A steady increase has been seen in Chinese research and fishing vessel, 100 ships travelling to Pakistan every year in the Indian Ocean region, something that can be a cause of concern given how they have been involved in illegal, unreported and unregulated (IUU) fishing and data collecting.
Deployment of the Chinese research vessel has been observed in the ninety-degree East Ridge and southwest Indian ridge. In the last few weeks, 3 Chinese research vessels have been seen in the region.
When it comes to Chinese fishing vessels in the high seas, around 300 to 450 have been seen in the last four years. Mostly, fishing activity has been a seasonal behaviour since they withdraw from the Arabian sea before the onset of monsoon and return in September to October.
The IUU, involving China’s distant water fishing (DWF), has depleted fishing resources from areas near North & South Korean and Japanese waters to as far off as Latin America and West Asia.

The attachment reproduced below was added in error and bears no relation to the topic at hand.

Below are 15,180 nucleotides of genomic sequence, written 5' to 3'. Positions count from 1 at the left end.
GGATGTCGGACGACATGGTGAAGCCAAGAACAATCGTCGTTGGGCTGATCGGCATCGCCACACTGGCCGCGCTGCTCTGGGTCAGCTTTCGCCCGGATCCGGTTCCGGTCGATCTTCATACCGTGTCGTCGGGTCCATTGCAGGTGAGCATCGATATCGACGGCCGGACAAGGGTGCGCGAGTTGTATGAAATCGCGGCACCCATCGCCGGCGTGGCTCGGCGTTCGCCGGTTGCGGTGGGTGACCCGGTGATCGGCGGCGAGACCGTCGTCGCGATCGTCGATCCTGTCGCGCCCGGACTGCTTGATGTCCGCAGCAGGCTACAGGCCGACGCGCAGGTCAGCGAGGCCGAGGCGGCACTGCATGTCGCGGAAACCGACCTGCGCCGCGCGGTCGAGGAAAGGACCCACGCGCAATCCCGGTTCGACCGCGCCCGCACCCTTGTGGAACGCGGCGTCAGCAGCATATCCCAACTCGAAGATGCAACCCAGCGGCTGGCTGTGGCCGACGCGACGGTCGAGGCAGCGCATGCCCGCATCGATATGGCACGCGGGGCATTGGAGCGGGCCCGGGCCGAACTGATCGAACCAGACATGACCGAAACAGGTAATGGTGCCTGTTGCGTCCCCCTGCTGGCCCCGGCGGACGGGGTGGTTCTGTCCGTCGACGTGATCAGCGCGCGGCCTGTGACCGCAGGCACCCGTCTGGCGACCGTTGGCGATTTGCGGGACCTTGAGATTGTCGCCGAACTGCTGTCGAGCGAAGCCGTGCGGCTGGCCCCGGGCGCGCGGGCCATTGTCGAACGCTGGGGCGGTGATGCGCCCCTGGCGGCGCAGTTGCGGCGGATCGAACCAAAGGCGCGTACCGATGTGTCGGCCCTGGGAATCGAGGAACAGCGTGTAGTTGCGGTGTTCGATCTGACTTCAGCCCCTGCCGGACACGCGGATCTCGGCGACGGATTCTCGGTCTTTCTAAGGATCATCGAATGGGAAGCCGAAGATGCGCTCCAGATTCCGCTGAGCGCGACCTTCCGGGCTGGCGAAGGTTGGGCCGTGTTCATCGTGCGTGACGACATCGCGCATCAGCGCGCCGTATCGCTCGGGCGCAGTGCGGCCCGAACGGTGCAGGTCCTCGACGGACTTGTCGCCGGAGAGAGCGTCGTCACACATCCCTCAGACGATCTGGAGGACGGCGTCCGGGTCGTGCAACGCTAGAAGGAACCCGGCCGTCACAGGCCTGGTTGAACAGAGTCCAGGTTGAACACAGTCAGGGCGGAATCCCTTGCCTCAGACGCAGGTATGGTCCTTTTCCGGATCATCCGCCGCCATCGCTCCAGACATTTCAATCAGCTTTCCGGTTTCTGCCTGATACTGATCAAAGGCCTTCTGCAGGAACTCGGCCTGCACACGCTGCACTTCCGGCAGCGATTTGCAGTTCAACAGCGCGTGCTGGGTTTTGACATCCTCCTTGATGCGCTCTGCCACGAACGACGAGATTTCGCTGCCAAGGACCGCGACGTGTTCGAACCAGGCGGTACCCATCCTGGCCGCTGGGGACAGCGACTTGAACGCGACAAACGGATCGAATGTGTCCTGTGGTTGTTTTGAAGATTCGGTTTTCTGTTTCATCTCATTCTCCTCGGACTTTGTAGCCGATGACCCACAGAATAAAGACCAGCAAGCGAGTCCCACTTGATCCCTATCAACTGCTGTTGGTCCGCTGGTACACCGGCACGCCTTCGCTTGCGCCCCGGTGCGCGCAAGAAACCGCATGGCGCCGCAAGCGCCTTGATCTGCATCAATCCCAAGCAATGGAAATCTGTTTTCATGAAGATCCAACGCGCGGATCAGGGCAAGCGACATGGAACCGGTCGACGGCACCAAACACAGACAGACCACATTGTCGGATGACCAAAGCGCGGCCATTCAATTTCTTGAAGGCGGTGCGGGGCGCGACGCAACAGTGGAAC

Most of the areas Chinese vessels are fishing in the Indian Ocean are international water, outside of any country’s exclusive economic zone. Still, since it is unregulated, it impacts the ecosystem in surrounding waters. Beijing heavily subsidizes distant water fishing.
The 2-way vessel traffic between Pakistan and China via the Indian Ocean has also been significant even as both countries grow engagement. The number of vessels going from China to Pakistan stands at 100 vessels per year, while the number of vessels coming from Pakistan to China stands 50 per year.
Earlier this year, a Karachi-bound ship with Chinese crew was detained at Gujarat’s Kandla port and, after the inspection, was found to carry an autoclave, used in the ballistic missile. The development raised eyebrows in Delhi and quickly conveyed its concerns on the issue since the item was on India’s dual-use export list.